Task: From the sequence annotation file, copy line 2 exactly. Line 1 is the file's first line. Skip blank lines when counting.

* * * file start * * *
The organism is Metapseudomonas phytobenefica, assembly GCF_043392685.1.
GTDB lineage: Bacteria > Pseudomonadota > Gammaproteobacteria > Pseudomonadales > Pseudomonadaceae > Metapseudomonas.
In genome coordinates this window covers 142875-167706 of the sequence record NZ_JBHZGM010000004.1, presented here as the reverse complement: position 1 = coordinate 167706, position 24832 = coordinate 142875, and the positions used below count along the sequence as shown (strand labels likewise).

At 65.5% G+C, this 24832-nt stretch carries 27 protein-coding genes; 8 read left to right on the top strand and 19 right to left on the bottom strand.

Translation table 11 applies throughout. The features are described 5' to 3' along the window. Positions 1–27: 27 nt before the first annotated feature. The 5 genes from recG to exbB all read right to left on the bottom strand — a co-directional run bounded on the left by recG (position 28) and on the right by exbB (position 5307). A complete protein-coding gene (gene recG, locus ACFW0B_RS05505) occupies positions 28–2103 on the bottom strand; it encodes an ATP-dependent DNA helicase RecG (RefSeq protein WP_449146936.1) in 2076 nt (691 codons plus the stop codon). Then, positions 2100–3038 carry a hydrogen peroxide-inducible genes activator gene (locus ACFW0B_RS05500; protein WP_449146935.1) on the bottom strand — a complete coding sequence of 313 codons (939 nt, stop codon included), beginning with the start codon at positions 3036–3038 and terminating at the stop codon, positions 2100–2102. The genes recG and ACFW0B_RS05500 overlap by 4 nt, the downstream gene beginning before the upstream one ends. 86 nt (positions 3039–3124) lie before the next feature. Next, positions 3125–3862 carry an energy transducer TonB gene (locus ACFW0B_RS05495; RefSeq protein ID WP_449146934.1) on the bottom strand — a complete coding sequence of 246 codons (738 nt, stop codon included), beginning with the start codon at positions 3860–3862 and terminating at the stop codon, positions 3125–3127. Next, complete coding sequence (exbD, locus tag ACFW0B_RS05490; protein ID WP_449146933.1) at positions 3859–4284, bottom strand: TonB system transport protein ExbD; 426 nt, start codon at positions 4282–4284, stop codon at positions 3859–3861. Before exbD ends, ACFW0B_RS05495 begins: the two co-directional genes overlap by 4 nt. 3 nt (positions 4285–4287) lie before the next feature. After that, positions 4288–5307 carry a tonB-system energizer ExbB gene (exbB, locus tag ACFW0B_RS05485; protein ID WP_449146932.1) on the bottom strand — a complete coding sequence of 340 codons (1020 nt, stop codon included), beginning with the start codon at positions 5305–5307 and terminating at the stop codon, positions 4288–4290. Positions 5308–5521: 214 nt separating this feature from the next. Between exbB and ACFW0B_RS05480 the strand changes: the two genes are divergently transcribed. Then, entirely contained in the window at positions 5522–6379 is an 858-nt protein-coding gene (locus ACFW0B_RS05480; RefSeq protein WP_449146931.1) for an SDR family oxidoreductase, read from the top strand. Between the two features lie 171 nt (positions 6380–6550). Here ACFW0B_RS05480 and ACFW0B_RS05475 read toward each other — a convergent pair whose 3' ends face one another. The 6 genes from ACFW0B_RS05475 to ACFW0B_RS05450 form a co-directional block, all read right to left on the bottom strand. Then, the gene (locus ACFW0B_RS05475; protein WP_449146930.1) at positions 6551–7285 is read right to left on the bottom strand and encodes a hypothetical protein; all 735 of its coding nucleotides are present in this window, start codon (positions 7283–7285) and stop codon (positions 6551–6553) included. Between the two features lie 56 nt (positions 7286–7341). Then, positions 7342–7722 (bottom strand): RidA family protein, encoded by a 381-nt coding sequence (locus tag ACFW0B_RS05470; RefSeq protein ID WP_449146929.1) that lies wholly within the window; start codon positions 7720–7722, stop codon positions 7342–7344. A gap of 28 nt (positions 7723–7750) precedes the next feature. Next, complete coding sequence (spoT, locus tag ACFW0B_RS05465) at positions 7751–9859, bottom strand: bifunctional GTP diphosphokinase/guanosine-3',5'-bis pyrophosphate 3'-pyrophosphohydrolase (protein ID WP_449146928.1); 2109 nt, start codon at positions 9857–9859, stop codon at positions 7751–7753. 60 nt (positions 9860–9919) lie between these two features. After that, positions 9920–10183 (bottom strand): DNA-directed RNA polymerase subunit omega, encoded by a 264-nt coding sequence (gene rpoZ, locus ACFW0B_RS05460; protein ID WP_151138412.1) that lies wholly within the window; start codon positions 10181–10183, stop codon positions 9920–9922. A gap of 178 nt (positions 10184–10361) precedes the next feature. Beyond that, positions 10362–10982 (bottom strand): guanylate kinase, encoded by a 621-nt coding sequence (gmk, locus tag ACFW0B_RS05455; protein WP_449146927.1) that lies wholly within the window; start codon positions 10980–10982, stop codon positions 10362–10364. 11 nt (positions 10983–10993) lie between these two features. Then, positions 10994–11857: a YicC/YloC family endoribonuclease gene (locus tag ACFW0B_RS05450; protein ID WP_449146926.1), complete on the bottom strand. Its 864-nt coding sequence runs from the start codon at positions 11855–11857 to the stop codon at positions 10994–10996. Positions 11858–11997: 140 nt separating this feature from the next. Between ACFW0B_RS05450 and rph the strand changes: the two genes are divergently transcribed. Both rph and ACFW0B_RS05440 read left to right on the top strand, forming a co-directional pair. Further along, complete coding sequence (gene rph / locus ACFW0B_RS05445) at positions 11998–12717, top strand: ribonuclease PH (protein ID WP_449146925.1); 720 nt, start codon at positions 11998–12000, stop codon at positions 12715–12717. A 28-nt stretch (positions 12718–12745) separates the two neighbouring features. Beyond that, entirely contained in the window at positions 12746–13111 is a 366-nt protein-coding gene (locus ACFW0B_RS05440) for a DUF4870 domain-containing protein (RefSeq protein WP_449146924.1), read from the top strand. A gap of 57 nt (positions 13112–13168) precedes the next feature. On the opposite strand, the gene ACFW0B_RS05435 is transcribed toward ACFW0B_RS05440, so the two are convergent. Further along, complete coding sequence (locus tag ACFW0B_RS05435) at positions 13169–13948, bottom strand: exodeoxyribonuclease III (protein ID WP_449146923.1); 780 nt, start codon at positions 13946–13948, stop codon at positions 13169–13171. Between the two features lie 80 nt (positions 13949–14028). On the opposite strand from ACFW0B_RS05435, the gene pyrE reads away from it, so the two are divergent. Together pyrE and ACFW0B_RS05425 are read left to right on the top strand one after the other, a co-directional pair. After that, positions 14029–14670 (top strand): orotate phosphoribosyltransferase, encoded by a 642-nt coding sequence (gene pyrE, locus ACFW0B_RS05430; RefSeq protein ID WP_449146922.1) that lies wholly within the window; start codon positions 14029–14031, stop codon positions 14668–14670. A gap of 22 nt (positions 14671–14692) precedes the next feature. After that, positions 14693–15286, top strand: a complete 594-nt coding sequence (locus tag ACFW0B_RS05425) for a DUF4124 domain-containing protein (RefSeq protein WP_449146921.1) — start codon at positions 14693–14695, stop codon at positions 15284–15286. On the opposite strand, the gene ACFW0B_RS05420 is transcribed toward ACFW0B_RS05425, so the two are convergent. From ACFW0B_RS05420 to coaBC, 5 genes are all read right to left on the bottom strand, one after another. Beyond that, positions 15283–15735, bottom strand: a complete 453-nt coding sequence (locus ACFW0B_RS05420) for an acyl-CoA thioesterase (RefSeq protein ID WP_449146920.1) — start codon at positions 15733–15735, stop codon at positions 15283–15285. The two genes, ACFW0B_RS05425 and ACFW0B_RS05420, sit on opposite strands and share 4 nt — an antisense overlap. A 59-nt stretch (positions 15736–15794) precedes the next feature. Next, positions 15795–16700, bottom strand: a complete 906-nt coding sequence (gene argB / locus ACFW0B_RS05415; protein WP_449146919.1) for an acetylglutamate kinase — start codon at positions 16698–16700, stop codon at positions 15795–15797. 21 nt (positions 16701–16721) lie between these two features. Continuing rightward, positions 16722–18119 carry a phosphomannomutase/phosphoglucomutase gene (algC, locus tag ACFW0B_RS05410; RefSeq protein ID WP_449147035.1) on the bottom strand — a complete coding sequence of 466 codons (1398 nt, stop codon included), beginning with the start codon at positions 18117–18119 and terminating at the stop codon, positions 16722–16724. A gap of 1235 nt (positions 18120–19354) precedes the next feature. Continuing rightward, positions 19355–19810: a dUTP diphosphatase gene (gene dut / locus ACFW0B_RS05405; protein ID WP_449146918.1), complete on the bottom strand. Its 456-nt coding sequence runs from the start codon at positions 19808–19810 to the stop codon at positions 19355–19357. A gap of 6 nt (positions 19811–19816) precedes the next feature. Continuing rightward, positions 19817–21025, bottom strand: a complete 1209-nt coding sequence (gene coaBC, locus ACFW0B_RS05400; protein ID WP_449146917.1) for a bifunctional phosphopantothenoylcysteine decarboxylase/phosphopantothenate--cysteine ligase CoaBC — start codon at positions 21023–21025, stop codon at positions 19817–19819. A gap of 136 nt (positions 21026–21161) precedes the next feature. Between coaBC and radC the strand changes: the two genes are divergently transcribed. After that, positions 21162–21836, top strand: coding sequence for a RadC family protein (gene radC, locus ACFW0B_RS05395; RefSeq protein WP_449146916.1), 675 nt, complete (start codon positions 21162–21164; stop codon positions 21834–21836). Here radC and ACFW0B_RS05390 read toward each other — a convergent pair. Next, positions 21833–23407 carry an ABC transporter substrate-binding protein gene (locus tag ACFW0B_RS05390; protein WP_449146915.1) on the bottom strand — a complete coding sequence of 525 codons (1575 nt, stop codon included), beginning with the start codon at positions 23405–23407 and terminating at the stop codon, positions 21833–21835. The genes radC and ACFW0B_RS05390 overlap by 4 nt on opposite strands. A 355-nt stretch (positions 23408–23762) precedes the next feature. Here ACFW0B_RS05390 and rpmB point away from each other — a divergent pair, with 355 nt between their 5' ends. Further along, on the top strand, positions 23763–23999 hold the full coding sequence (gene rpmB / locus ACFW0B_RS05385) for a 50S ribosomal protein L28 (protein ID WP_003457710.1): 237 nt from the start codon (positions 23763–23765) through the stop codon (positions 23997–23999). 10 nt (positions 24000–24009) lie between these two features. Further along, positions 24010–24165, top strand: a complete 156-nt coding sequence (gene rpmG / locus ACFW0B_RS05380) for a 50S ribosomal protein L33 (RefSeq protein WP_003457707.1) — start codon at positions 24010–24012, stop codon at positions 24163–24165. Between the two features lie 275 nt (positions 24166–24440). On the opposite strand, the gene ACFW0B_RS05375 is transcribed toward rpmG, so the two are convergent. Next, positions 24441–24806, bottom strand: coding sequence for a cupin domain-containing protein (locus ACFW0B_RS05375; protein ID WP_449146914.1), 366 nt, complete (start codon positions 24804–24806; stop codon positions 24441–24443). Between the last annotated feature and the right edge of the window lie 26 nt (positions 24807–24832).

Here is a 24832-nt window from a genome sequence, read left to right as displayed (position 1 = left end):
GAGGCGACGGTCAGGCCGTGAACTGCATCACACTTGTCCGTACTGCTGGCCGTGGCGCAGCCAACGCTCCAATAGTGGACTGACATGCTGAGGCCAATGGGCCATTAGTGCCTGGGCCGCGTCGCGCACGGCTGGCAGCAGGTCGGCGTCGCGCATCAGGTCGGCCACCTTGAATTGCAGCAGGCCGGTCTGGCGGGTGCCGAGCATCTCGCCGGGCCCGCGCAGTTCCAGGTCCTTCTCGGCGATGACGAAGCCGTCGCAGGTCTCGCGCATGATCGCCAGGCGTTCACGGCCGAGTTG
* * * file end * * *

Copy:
GTDB lineage: Bacteria > Pseudomonadota > Gammaproteobacteria > Pseudomonadales > Pseudomonadaceae > Metapseudomonas.